Industry Buzz: It seemed inevitable that the industry’s two highest-ever-grossing film franchises would come together in a shared universe. I gathered this was done chiefly because nobody could tell either series apart by that point, anyway. Though critically reviled, it was hailed by the One World Government as precisely the stimulus package Bulgaria needed to re-assert its dominance as the successor to Hollywood.

2 Resident 2 Evil
Released: July 3, 2029 (Stardate 293550.84135591076)
Budget (marketing not included): 8.41789 Galactic Trade Federation Credits
Interplanetary Gross: 238.73813 Galactic Trade Federation Credits
Director: Paul W.S. Anderson
Starring: Milla Jovovich, Michelle Rodriguez, Zorlix Romuloid, Angelababy, Michelle Rodriguez, Michelle Rodriguez, Michelle Rodriguez and John Cleese

Synopsis: Smash cut from credits onto Wendy (Zorlix Romuloid, Gliese 581c’s hottest young actor, in a casting decision mandated by the Milky Way Citadel Council), who awakens 75 percent naked in a sterile white room for what a disembodied voice tells her is the 954th time, only to be beaten to death by a clone army of Michelle Rodriguezes. This scene is never referenced again, and the movie instead shifts focus to Wendy and Alice (Jovovich, reprising her role) as the two lead a scrappy group of survivors through a post-apocalyptic wasteland toward a vague distress beacon. The beacon leads to the Eiffel Tower, and they drive there even though you thought the movie was set in North America. Turns out it’s just a trap to lure unsuspecting survivors to what’s underneath the tower: A massive underground research facility filled with an army of clone Michelle Rodriguezes. Alice kills them and kicks zombie dogs in bullet-time, but while also in a laser hallway. She stops the beacon and wrecks the place, but is surrounded by an army of Umbrella troops with machineguns pointed at her. Who were all waiting on standby to just scramble to do that.

Industry Buzz: Dubbed “the movie that put Earth on the map,” 2R2E’s release right after the signing of the Europa Accords meant it also became the first film released to a galactic audience. It’s also the reason that, when you go to visit the Tannhäuser Gate, all the locals will constantly make slo-mo noises and start barking like dogs at you.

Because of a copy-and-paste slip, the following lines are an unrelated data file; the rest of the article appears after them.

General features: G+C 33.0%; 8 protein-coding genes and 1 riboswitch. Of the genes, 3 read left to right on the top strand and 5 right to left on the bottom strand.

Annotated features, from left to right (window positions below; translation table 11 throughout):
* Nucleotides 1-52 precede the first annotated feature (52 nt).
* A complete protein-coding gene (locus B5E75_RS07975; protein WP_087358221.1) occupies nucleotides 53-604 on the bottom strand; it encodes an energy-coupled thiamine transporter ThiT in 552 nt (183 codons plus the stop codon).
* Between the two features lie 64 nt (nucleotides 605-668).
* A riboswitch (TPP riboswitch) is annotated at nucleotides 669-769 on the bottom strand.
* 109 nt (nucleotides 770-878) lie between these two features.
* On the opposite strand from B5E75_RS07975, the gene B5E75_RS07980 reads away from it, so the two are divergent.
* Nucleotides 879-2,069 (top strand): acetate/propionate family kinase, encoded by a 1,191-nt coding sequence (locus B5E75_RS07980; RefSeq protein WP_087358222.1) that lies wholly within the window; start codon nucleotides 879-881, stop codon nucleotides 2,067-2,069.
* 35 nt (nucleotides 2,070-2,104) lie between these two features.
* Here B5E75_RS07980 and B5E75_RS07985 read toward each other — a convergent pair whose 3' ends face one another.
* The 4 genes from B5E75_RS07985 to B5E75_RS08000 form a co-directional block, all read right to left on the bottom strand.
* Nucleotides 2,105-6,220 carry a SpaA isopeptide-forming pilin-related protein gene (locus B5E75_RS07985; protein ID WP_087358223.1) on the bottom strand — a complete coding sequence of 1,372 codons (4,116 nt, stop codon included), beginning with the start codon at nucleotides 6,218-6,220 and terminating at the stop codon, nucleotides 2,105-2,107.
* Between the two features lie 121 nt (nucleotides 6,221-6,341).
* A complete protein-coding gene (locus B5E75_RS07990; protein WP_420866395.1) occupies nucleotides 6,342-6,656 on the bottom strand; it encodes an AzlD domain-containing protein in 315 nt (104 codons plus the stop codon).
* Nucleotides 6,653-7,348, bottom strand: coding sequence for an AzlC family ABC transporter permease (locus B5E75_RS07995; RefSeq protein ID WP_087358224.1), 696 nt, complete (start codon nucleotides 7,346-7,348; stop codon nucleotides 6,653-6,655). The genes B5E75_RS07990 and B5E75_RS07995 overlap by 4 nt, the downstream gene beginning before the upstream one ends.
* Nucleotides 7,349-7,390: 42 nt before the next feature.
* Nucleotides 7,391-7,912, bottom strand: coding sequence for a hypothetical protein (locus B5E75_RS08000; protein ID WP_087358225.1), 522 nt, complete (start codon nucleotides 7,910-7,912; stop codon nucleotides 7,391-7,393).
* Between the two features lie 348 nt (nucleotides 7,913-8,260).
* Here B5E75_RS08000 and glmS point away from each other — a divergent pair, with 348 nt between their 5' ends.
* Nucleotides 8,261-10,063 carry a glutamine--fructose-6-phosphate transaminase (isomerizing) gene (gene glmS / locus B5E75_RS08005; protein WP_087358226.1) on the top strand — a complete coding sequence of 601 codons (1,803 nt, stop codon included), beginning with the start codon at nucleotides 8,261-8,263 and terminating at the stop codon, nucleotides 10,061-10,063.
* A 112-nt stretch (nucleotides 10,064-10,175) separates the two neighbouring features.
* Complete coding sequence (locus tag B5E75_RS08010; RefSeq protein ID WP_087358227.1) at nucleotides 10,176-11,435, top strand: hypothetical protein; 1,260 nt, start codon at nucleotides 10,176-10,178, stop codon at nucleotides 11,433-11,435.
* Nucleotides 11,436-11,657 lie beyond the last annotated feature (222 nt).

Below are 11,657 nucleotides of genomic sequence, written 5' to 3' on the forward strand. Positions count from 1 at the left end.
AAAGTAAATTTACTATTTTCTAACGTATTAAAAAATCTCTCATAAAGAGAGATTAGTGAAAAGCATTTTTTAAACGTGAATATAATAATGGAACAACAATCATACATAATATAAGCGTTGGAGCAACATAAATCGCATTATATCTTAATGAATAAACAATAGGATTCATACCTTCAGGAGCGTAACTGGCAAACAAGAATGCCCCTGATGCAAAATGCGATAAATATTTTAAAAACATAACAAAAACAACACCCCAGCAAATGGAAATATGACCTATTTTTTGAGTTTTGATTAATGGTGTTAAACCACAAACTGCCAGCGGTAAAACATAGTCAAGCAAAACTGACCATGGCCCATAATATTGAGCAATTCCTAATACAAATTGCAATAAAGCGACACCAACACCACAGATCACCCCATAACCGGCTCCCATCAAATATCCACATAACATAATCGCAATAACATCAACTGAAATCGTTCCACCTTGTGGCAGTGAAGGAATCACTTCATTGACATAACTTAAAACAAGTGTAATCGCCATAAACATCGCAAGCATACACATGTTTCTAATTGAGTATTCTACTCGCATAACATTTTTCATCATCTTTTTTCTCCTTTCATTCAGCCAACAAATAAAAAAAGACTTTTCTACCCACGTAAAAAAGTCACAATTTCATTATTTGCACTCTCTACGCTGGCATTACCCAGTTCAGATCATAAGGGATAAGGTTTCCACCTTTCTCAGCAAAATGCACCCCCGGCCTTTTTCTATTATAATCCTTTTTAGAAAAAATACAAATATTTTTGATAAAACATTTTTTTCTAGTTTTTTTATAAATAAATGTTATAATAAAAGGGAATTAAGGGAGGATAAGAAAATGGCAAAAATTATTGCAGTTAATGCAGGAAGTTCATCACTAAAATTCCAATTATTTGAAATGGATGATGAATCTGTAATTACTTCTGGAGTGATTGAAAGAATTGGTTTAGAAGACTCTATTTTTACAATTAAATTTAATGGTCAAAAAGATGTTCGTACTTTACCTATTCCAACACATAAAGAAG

Resident Evil: Singularity
Released: Dec. 17, 2032
Budget (marketing not included): Post-scarcity
Recompense: 1.7 trillion life-hours
Director: The Overmind
Starring: A computer simulation of all life and thought, and Michelle Rodriguez

Synopsis: Time and space are functions of thought and all thought is one. The leg is the same as the zombie dog. It kicks the zombie dog in the same attitude and to the same purpose regardless of whether one’s perception of time advances at a normal speed mandated by human physiology, or at a slower rate enhanced by cinematic technique. The zombies and the humans for which they serve as allegory are one. There is no difference between the zombie, the Jovovich, the Rodriguez. The characters who are clones are clones, and the characters who are not clones also are clones, just as we are all the result of mutations and chance. From the chaos of the universe has been harvested order. There is matter and energy. There is a sterile white room, and a woman who wakes up 75 percent naked within that room. There is a hallway full of deadly lasers. There is a murderous artificial intelligence. There is a zombie dog getting kicked in the face. The universe is cyclical.

Industry Buzz: I’m told it got a 14 percent freshness rating on Rotten Tomatoes.

Kenneth Lowe is a media relations coordinator for state government in Illinois. His work has appeared in Colombia Reports, Illinois Issues magazine, and the St. Louis Post-Dispatch. The identity of the time traveler remains unknown, for now.